…but none of the reports or surveys include such ultra-low-cost airlines as Spirit Airlines and Allegiant Air; but just for fun, let us look at their financial results for the first quarter of 2015 as well…

  • Spirit Airlines reported an adjusted net income for the first quarter 2015, which increased 87.1 percent to $70.7 million ($0.96 per diluted share) compared to the first quarter 2014; and Generally Accepted Accounting Principles net income for the first quarter 2015 increased 83.0 percent year over year to $69.0 million ($0.94 per diluted share) — while adjusted pre-tax margin for the first quarter 2015 was 22.7 percent, up 900 basis points year over year; and on a Generally Accepted Accounting Principles basis, pre-tax margin for the first quarter 2015 was 22.1 percent
  • Allegiant Air reported its 49th consecutive profitable quarter with a net income of $64.9 million at $3.74 per diluted share, which increased 89.8 percent and 101.1 percent respectively from the same quarter in 2014

 

…and Allegiant Air had been the most profitable airline in the United States, with Spirit Airlines coming in second; and according to Airline Weekly, Allegiant Air still remains a profit champion in 2015 despite enduring its share of problems.

Meanwhile, Spirit Airlines unseated Allegiant Air as the most profitable airline in 2014, according to this article written by Justin Bachman of Bloomberg Business; and curiously, Delta Air Lines was the most profitable carrier in 2013, according to this chart found at Statistabefore it tinkered with its SkyMiles frequent flier loyalty program.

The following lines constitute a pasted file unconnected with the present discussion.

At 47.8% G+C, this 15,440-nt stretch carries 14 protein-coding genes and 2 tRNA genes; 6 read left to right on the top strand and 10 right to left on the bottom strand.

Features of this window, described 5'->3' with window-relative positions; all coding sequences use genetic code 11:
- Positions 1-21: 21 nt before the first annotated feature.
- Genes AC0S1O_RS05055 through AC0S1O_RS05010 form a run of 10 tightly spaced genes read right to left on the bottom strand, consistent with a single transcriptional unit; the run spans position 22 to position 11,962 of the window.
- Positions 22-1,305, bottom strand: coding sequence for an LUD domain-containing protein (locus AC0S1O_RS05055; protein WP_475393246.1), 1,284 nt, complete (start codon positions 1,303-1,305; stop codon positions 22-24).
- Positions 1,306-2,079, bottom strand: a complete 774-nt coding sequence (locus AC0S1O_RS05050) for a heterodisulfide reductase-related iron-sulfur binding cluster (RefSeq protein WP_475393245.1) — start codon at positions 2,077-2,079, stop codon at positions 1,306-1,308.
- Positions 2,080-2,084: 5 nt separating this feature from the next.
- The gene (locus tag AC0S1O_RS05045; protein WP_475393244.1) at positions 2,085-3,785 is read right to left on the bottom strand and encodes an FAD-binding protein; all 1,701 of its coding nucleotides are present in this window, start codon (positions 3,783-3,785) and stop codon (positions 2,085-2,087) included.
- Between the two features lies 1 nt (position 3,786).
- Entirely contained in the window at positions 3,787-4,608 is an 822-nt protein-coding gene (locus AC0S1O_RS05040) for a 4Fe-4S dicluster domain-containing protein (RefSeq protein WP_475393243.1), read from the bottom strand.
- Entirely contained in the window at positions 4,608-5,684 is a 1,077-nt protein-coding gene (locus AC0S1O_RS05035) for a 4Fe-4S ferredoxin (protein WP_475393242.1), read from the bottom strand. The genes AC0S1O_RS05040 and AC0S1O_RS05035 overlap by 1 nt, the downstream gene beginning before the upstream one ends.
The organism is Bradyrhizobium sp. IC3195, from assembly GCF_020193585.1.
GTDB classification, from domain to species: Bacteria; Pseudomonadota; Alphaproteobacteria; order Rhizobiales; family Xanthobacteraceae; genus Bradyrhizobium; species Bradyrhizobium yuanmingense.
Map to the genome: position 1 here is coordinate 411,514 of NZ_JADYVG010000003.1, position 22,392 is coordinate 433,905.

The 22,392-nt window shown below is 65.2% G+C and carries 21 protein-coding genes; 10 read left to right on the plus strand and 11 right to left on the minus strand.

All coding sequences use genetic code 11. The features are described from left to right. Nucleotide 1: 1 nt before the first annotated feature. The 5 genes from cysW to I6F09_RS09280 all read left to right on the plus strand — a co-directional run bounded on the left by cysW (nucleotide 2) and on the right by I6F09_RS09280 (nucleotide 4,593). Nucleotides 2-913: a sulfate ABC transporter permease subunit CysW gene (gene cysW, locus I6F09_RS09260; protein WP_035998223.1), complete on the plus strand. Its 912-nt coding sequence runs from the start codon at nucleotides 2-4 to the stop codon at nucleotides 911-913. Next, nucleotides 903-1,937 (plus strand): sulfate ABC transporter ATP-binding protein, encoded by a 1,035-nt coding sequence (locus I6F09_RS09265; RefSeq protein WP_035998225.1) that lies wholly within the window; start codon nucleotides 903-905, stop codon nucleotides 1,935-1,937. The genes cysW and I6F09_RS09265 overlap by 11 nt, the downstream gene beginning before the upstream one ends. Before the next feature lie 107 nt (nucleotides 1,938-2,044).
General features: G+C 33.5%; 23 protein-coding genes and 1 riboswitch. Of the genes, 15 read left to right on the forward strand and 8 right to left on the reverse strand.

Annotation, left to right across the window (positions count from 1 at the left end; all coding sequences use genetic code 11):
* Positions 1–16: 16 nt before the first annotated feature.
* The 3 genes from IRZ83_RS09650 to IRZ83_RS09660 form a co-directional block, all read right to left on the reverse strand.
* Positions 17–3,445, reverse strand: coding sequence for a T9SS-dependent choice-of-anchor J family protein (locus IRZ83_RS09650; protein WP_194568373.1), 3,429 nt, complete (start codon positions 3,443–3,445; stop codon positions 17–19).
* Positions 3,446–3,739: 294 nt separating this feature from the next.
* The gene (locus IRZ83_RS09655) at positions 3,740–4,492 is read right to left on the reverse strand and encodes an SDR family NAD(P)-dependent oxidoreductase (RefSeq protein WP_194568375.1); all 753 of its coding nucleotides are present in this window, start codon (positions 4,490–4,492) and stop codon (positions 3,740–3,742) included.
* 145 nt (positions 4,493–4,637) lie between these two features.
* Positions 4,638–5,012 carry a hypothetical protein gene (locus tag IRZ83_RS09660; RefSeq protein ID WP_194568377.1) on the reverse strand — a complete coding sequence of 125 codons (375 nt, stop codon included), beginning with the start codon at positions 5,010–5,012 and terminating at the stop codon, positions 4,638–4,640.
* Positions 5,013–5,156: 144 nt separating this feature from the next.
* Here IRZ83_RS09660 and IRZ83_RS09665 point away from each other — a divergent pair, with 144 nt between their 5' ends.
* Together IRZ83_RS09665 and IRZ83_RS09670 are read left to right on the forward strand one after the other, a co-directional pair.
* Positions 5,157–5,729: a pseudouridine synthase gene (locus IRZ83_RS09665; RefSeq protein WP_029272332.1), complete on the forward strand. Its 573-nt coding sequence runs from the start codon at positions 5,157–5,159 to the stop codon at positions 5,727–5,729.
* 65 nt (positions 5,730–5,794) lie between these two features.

Also interesting is that American Airlines — whose AAdvantage frequent flier loyalty program is still based on distance and not revenue — held its own when compared to Delta Air Lines and seemed to surpass United Airlines.

Yes, I know — there are myriad factors which comprise overall earnings and financial reports…

…but all of this data suggests to me that a frequent flier loyalty program is not necessarily such a drain on the finances of an airline that its benefits need to be significantly cut — and time will tell if the revenue-based frequent flier loyalty programs of United Airlines and Delta Air Lines actually are effective in bringing in additional revenue…

…but it still would seem to me that it is not a good idea to negatively alter a frequent flier loyalty program to the point that its members consider renouncing their loyalty. Good economic times will not last forever — and neither will the boon times for the airlines. Tweaks in portions of frequent flier loyalty programs may have been necessary — after all, airlines are businesses and profits are important — but I personally would have implemented them in a way which at least retains the loyalty of members when that economic downturn arrives.

Do you remember when back in the summer of 2008, the airlines banded together and wrote an open letter — which basically asked for your assistance to restore and enforce regulations and limits to “control excessive, largely unchecked market speculation and manipulation” pertaining to oil contracts which supposedly fueled a rise in oil prices per barrel — to you, which was signed by the chief executive officers of twelve domestic airlines based in the United States at that time? You were to have contacted the members of Congress who represented you, letting them know that you are joining other Americans and the airlines in a unified front to pull together as a nation “to reform the oil markets and solve this growing problem.”

So — did you do that?!?

More importantly: would you consider doing that in the future if the airlines need your help once again?

Remember — things usually do happen in cycles…

Perhaps next year, Delta Air Lines? Photograph ©2015 by Brian Cohen.